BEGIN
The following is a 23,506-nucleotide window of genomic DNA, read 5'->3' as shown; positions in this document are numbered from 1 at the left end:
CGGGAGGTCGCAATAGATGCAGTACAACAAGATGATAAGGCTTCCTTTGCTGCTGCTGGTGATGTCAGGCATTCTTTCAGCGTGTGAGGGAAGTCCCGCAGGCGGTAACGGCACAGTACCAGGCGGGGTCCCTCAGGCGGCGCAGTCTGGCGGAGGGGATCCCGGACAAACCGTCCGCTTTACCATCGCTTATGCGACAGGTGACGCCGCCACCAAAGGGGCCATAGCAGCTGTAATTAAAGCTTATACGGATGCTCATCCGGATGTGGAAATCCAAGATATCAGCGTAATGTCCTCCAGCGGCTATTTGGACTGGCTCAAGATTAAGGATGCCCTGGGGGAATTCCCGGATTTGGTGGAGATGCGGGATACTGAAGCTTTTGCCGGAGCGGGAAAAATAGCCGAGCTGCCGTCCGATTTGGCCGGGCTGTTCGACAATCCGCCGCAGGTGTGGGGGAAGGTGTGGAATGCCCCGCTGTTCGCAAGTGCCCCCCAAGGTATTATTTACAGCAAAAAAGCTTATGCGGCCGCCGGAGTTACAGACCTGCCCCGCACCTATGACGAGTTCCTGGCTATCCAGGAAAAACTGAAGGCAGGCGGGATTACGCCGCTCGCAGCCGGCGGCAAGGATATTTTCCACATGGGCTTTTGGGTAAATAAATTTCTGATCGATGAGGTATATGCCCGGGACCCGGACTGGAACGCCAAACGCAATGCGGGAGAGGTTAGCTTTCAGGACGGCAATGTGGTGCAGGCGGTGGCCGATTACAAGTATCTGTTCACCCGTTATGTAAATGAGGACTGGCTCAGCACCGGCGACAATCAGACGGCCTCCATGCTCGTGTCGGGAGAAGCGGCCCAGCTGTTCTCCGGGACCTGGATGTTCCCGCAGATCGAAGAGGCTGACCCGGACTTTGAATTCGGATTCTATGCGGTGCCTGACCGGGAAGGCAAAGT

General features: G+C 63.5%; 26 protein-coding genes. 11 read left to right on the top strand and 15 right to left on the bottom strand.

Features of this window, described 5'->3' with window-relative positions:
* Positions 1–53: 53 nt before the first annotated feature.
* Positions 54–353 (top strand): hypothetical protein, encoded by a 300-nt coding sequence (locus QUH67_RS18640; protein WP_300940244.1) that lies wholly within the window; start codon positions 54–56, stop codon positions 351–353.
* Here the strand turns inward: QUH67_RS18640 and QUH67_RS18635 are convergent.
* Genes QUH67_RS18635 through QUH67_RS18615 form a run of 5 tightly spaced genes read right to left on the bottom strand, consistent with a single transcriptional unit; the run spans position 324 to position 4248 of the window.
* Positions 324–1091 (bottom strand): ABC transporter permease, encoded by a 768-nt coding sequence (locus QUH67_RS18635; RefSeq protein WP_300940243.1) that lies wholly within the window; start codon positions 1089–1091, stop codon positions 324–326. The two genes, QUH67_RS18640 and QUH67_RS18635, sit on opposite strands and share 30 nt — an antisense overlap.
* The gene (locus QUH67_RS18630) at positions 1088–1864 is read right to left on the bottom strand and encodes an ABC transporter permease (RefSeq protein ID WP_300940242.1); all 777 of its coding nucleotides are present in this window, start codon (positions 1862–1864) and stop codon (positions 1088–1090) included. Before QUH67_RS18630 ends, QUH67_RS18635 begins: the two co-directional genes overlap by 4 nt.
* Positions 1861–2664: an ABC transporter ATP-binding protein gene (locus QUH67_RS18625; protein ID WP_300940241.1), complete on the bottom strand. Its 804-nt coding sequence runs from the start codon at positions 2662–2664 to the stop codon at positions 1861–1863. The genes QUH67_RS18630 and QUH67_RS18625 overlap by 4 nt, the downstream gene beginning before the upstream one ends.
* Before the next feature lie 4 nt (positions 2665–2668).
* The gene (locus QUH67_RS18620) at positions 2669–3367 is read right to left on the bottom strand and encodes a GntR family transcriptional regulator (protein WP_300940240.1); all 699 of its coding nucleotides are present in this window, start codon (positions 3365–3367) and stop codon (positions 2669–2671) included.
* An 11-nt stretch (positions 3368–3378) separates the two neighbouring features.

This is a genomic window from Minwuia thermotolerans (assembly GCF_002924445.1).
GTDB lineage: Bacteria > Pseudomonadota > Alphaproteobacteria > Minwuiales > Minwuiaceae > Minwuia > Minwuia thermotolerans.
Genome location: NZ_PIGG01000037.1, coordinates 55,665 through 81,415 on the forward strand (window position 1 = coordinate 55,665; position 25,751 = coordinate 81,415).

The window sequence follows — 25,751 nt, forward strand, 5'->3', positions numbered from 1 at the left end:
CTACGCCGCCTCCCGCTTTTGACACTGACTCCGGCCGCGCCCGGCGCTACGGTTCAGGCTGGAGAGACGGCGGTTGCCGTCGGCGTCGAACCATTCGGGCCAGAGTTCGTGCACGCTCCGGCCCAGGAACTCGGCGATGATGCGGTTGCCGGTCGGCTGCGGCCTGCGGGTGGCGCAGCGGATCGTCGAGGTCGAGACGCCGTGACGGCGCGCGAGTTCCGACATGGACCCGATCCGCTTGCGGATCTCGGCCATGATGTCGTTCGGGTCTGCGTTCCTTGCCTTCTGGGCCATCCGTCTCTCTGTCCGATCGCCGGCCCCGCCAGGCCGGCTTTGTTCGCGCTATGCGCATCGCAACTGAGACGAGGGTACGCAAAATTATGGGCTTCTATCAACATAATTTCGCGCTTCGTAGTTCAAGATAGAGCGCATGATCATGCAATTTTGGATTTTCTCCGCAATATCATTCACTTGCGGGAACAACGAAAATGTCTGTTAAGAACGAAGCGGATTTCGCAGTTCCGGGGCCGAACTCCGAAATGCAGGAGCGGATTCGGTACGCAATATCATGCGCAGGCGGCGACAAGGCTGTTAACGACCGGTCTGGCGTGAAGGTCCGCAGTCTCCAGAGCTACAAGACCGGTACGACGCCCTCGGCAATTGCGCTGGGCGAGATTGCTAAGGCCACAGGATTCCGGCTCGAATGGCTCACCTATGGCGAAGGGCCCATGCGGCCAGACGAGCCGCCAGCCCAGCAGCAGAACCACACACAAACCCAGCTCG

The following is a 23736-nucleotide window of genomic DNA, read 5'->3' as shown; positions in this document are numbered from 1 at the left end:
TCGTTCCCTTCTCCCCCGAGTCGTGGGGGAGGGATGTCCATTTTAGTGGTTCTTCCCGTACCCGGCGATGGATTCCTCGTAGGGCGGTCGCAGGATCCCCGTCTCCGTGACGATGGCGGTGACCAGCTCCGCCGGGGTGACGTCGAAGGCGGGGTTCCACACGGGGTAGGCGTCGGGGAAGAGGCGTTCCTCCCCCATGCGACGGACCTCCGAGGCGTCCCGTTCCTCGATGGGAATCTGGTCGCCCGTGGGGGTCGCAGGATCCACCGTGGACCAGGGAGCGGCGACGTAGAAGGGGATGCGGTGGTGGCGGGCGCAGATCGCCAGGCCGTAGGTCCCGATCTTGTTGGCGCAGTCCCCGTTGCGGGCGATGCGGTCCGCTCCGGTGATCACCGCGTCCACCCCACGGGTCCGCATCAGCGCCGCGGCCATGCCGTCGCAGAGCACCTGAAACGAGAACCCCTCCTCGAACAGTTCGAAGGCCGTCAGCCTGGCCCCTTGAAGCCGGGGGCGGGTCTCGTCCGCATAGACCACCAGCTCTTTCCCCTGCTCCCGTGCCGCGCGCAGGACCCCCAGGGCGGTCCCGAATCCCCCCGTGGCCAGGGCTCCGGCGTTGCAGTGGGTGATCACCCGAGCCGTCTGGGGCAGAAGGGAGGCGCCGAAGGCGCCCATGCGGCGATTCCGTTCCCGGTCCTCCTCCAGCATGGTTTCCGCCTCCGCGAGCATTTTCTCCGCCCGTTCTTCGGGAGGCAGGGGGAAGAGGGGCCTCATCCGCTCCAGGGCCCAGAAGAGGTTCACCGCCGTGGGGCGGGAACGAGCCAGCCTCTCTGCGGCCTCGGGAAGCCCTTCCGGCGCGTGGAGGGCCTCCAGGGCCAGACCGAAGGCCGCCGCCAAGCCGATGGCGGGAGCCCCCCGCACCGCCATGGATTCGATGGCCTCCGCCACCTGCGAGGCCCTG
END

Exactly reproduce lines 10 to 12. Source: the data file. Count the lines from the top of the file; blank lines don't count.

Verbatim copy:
* The gene (locus QUH67_RS18630) at positions 1088–1864 is read right to left on the bottom strand and encodes an ABC transporter permease (RefSeq protein ID WP_300940242.1); all 777 of its coding nucleotides are present in this window, start codon (positions 1862–1864) and stop codon (positions 1088–1090) included. Before QUH67_RS18630 ends, QUH67_RS18635 begins: the two co-directional genes overlap by 4 nt.
* Positions 1861–2664: an ABC transporter ATP-binding protein gene (locus QUH67_RS18625; protein ID WP_300940241.1), complete on the bottom strand. Its 804-nt coding sequence runs from the start codon at positions 2662–2664 to the stop codon at positions 1861–1863. The genes QUH67_RS18630 and QUH67_RS18625 overlap by 4 nt, the downstream gene beginning before the upstream one ends.
* Before the next feature lie 4 nt (positions 2665–2668).